Commissioned for FORMAT Photography Festival this exhibition combined stills, film, sound and virtual reality to create an immersive experience exploring the soothing qualities of landscape, responding to the theme of ‘habitat’ by examining how different landscapes can offer safety and respite in today’s fast moving world.
They asked for anonymous contributions from strangers, and the responses focused on the power of nature: the sounds of the sea and water; being in forests and open fields; the therapeutic act of walking or curling up by a warm fire. Their inquiry into how we feel safe or soothed took them on various journeys — recording sights, sounds and light across England. The resulting exhibition was the culmination of these journeys, physically constructed into individual rooms. where viewers were invited to immerse themselves and switch off from the frenetic pace of modern life.
Artist Filmmaker Antonia Attwood graduated in 2014. Her practice in still and moving image explores the phenomenology of mental health, translating verbal descriptions and stories from people who have lived experience of mental illness. Antonia's work aims to illustrate and visually interpret how mental illness ‘feels’.
A major piece of her acclaimed work is My Mother Tongue produced with her mother who has bipolar disorder. The premise and motivation, wanting to further understand the condition and her mother’s experiences. Antonia has shown her work at Photofusion, The Institute of Psychiatry, Hotel Elephant, Free Space Gallery, The Dragon Cafe, Broadway Cinema Nottingham and London College of Communication. She also recently exhibited at The Depot Clapton, for Photomonth 2015 and Brighton Photo Fringe. Antonia has had commissions from the Institute of Inner Vision to create short films that explore the theme of mental health.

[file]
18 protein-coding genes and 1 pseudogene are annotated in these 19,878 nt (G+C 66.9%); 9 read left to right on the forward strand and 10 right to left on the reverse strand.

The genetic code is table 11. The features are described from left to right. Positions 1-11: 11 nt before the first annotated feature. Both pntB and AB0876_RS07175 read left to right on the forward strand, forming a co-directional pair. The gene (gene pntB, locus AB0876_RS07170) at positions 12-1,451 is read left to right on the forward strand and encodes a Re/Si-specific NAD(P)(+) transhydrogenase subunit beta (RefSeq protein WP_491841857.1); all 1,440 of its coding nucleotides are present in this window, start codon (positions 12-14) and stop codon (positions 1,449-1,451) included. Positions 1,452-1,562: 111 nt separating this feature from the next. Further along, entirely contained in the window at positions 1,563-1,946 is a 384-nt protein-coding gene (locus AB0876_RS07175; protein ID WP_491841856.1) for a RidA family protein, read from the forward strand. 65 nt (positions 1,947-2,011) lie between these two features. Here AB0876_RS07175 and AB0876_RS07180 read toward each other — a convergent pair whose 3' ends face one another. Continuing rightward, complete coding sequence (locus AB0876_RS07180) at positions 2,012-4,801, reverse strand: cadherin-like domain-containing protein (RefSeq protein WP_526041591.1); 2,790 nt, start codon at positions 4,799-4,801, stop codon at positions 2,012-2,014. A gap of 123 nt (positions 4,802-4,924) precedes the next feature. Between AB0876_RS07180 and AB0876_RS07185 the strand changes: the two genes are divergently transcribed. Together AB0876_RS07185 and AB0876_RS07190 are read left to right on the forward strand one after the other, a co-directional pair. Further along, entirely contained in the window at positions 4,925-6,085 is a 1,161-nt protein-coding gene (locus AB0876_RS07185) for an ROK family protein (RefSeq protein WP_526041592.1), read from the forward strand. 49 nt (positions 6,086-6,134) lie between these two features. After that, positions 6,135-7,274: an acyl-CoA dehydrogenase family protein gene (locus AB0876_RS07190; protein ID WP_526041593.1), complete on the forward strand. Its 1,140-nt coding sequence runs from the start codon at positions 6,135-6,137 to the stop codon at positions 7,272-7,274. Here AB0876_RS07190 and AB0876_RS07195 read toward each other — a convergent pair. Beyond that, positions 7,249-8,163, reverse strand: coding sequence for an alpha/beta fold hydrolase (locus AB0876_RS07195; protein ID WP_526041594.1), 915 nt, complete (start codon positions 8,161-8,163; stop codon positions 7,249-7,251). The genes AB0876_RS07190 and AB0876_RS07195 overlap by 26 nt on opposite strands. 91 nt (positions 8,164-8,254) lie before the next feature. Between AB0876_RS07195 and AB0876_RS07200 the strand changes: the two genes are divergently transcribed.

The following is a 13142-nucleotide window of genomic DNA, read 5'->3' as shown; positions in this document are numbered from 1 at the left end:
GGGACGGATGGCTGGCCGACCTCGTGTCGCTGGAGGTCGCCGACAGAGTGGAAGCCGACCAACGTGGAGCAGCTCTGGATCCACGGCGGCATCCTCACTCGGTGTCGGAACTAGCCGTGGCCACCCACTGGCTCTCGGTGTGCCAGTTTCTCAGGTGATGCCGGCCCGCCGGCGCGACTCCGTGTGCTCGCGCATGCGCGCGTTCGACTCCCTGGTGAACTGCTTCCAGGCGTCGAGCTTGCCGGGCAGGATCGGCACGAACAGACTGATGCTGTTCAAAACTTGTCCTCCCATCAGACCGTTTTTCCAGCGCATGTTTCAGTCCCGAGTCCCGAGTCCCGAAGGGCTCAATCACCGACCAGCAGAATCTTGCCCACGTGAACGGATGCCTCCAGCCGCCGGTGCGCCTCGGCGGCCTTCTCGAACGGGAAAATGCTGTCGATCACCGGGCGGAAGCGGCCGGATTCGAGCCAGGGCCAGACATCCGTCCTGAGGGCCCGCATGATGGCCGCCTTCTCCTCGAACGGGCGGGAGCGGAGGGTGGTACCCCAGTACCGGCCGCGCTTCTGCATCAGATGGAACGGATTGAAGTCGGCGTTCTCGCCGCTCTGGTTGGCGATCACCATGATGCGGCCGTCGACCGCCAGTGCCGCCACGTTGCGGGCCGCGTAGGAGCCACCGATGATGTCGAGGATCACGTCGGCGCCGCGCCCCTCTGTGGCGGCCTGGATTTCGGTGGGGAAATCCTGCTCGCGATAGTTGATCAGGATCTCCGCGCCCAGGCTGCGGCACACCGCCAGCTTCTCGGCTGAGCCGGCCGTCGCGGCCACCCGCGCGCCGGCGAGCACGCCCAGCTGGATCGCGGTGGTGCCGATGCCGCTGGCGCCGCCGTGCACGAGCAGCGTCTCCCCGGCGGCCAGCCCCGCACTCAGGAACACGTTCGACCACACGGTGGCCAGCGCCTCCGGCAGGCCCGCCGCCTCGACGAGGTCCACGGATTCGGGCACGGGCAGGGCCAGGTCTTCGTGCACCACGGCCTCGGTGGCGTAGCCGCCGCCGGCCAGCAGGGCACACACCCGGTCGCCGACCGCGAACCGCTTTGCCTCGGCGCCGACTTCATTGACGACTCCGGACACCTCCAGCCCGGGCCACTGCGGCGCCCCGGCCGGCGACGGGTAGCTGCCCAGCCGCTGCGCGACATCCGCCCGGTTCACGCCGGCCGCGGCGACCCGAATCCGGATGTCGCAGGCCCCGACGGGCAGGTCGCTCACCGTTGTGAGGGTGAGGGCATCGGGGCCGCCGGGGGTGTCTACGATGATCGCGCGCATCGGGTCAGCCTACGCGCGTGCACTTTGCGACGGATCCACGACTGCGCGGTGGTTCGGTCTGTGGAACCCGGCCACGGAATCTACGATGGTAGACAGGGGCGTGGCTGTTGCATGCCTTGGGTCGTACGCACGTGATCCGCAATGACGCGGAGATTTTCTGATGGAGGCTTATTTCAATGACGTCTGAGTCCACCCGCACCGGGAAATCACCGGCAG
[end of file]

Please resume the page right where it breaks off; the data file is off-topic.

Daniel Regan is an artist captivated by the human condition. His practice focuses on themes of emotions, well-being and the processing of life’s experiences. The thread of intimacy and the desire to connect with others and his own internal experiences weaves its way throughout his practice.
Daniel studied photography at both BA and MA level at Brighton University and the London College of Communication, respectively. During these periods Regan examined both his own role as a mental health service user as well as the benefits of the arts for those affected by emotional difficulties. Daniel often works with charities to create powerful imagery that represents their beneficiaries, working closely with those affected by alopecia and burns survivors. Daniel regularly exhibits work in fine art and clinical settings, both nationally and internationally, alongside devising and running community arts projects focusing on using photography as a tool for emotional expression.